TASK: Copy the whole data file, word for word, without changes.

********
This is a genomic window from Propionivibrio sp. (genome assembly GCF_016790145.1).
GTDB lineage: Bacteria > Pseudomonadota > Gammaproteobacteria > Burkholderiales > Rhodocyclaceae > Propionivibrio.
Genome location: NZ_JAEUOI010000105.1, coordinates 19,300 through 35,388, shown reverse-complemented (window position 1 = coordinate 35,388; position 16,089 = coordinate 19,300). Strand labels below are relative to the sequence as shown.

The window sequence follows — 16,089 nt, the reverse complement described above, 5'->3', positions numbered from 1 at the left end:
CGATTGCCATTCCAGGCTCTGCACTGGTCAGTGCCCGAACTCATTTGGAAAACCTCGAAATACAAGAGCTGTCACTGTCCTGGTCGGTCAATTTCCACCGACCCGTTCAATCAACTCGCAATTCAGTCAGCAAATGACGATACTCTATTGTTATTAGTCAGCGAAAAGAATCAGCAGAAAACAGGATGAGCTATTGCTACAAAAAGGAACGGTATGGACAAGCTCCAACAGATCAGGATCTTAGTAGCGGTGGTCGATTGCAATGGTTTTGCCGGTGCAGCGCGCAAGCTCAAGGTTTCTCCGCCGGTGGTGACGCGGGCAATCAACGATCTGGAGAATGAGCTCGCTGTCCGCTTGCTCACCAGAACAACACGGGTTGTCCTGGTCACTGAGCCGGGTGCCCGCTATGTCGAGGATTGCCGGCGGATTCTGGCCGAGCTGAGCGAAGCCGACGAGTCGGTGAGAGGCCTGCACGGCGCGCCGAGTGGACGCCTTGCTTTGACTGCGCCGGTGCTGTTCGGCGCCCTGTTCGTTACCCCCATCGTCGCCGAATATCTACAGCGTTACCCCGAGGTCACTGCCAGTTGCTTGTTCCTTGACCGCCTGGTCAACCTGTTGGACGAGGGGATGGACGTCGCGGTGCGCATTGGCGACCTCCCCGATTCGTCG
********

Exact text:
This is a genomic window from Propionivibrio sp. (genome assembly GCF_016790145.1).
GTDB lineage: Bacteria > Pseudomonadota > Gammaproteobacteria > Burkholderiales > Rhodocyclaceae > Propionivibrio.
Genome location: NZ_JAEUOI010000105.1, coordinates 19,300 through 35,388, shown reverse-complemented (window position 1 = coordinate 35,388; position 16,089 = coordinate 19,300). Strand labels below are relative to the sequence as shown.

The window sequence follows — 16,089 nt, the reverse complement described above, 5'->3', positions numbered from 1 at the left end:
CGATTGCCATTCCAGGCTCTGCACTGGTCAGTGCCCGAACTCATTTGGAAAACCTCGAAATACAAGAGCTGTCACTGTCCTGGTCGGTCAATTTCCACCGACCCGTTCAATCAACTCGCAATTCAGTCAGCAAATGACGATACTCTATTGTTATTAGTCAGCGAAAAGAATCAGCAGAAAACAGGATGAGCTATTGCTACAAAAAGGAACGGTATGGACAAGCTCCAACAGATCAGGATCTTAGTAGCGGTGGTCGATTGCAATGGTTTTGCCGGTGCAGCGCGCAAGCTCAAGGTTTCTCCGCCGGTGGTGACGCGGGCAATCAACGATCTGGAGAATGAGCTCGCTGTCCGCTTGCTCACCAGAACAACACGGGTTGTCCTGGTCACTGAGCCGGGTGCCCGCTATGTCGAGGATTGCCGGCGGATTCTGGCCGAGCTGAGCGAAGCCGACGAGTCGGTGAGAGGCCTGCACGGCGCGCCGAGTGGACGCCTTGCTTTGACTGCGCCGGTGCTGTTCGGCGCCCTGTTCGTTACCCCCATCGTCGCCGAATATCTACAGCGTTACCCCGAGGTCACTGCCAGTTGCTTGTTCCTTGACCGCCTGGTCAACCTGTTGGACGAGGGGATGGACGTCGCGGTGCGCATTGGCGACCTCCCCGATTCGTCG